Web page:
Friday, August 26, 2011

Why having money is nice.

Having two jobs is not fun, but having money certainly makes life easier.

This summer I picked up a job at a hotel as a night auditor. Essentially what I do is take care of people, check in people, check out people in the morning, and compile a giant stack of paper reports for the managers. It's been a pretty great job, actually. I love to people watch, and hotels at night rank somewhere in between the mall and a bar on the people-acting-stupid scale. I work the 11pm-7am shift on weekends, freeing up my weekdays for my job at the bookstore. I've managed to save quite a bit, but I've also managed to spend money on something I've pretty much neglected through high school and college - clothes.

I've managed to prepare myself for a year in Scotland with just under 4 shopping trips. We're talking an entire wardrobe restocked in less than 6 hours. I tend to shop by touch, running my hands across racks of clothing to feel for the softest fabric. Next comes color, and I am lucky in this area because anything but orange is an acceptable color for my skin tone. Put orange next to my face, and I looked like I swallowed something vile and will soon be sick everywhere. Every payday, I take one full check (mostly the hotel's) and stash it in savings, then spend the other one to live and buy clothing. I've bought three pairs of jeans, two peacoats. and countless long and short sleeved shirts. My savings is used specifically toward rent and getting to Stirling, and I bought my plane tickets in June. I think I'm substantially more prepared for this trip than I was the last time.

By this time two weeks from now, I'll be on a plane to London where I'll catch a flight to Edinburgh. I think time needs to hurry up, but I still have to clean out my room and pack. A week from now I will be in a panic, and the world will be a scary, scary place. For now, I'll enjoy the happiness of purchasing pretty things.

Saturday, August 6, 2011

And so it begins.

I figured I'd start this blog off with a countdown of 17 days until departure. It's an odd number, but I'm trying to build up suspense in my head. I've recently entered the numb phase of the pre-trip experience. Let me explain.

When planning a huge journey to a place very different from your home, there are several stages of mood one goes through. At first possible trip plannings, there is a sense of excitement and wonder at the chance to travel so far away. This 'honeymoon' stage of planning lasts from a few days to a small period of weeks, depending on your particular ETD, estimated time of departure. As my planning began in early April and my ETD is September 9th, the honeymoon stage lasted nearly a month.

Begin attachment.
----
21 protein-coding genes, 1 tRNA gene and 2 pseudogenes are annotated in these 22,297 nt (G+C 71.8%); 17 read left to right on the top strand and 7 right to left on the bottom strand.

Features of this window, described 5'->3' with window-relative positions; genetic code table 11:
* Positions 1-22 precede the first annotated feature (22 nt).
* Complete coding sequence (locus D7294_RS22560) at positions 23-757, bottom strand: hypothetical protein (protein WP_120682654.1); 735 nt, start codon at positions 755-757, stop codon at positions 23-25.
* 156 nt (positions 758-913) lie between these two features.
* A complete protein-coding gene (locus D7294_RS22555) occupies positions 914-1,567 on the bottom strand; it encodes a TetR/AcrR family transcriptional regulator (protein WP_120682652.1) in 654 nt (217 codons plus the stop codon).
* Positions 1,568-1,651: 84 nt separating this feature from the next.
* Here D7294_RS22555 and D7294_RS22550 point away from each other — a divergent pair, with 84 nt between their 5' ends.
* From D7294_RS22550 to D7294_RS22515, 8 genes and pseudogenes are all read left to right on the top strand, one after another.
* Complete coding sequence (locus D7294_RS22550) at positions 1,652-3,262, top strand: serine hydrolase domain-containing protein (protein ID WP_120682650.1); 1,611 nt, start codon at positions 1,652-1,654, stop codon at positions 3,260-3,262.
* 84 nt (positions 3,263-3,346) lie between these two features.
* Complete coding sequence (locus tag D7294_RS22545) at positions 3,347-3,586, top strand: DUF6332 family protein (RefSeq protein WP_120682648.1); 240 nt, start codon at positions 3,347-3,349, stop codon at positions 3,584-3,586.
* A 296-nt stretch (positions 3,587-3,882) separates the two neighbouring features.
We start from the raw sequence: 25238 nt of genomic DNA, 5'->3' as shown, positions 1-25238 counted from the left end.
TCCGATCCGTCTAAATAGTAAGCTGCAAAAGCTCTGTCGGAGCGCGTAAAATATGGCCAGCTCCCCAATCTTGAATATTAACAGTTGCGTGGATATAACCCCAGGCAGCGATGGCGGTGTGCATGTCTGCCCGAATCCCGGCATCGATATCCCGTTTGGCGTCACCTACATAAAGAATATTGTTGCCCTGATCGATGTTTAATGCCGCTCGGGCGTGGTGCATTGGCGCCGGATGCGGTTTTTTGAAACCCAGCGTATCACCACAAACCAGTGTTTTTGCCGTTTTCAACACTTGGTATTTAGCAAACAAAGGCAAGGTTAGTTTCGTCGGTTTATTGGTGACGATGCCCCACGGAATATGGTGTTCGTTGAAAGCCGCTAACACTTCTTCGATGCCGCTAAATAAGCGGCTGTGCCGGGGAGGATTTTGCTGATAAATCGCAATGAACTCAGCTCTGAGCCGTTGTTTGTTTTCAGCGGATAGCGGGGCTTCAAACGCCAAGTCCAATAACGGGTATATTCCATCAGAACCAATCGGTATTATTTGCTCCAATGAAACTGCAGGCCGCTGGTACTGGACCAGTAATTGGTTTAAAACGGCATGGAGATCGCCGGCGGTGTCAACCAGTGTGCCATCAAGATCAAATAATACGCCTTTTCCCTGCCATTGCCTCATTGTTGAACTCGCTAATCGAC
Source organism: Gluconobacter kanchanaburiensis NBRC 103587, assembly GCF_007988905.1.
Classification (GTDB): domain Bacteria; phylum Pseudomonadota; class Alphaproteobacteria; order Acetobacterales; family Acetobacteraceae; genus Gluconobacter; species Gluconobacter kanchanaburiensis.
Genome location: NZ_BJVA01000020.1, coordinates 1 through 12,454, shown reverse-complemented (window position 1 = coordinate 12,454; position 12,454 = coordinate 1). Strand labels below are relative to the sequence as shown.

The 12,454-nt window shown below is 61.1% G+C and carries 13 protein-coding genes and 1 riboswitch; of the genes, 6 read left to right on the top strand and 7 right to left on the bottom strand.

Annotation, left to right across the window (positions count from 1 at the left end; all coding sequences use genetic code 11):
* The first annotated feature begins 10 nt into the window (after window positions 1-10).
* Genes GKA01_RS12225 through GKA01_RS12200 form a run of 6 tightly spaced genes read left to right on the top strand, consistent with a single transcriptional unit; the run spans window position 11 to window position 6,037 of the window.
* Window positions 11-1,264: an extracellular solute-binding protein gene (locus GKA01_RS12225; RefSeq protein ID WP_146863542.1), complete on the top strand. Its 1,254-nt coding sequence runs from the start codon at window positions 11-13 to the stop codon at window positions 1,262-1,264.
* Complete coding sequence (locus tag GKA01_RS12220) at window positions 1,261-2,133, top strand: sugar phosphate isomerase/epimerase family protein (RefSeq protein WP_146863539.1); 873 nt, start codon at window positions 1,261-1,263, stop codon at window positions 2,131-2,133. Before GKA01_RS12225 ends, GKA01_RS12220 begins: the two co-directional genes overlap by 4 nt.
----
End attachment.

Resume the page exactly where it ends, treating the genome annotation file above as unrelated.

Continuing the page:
Following the honeymoon stage is what I like to call the 'OMGWTFwasIthinkingIcan'tdothisIcan'tdothis' stage. This stage is where the majority of the trials and tribulations of planning and making preparations for your journey are enjoyed in a near-panic state. I did my best to warn Misty of this panic and ease her pain as she made her way through this section of the emotional roller coaster. This feeling dropped off for me just after I managed to find an apartment nearly a month ago. No small wonder, that.

The last checkpoint of emotions begins just shy of a week or two of ETD (again, depending on the time between first planning and actual exodus). This phase is second most enjoyable to the honeymoon period: numbness. As you finish your preparations, a period of complete calms seems to steal over you, leaving you with the enhanced, superhuman-like ability to get things done. You become an efficient machine of details and timelines, searching for the right bus, plane, or train into whatever area you need to be at whatever time you need to be there. I have successfully plotted my tracks from the plane landing to the time I set foot in my new apartment and signed the lease. I have studied maps of the surrounding area for groceries, distances to bus stops and places of interests, and possible areas to have fun or sight-see within walking distance. I have familiarized myself with which methods of travel are easiest and cheapest. In short, I have become an expert on an area I have already visited. Superhuman planning machine.

The day of travel is the day when all of those emotions collide in a flurry of unrestrained panic and joy with intermittent periods of get-things-done. If you're very lucky, travel runs smoothly and all plans are executed with the quiet efficiency enjoyed in phase two. In between flights, train, bus, and taxi rides, you're a mess of what-ifs and what-about-whens. When you arrive to your final destination elation is combated by exhaustion, and you stay up all night even though the suggested treatment for jet-lag is a good nights sleep. It's just the way it always goes.

In 17 days I will be leaving for Scotland once again. It's already proving to be a more involved process with private housing and personal dealings with financial aid people. It almost makes me wish for the treatment I received as an undergrad, but this degree of independence is a nice change from having everything handled and decided for me. I'll probably be updating this blog once every few days for now. More frequent blog entries as I head over. If you're reading this blog and not reading my cousin Misty's, shame on you. Hop over there and read it. There should be a link somewhere in blogs I'm following. She's already in Ireland, about to leave soon for Bath, and she has some funny stories.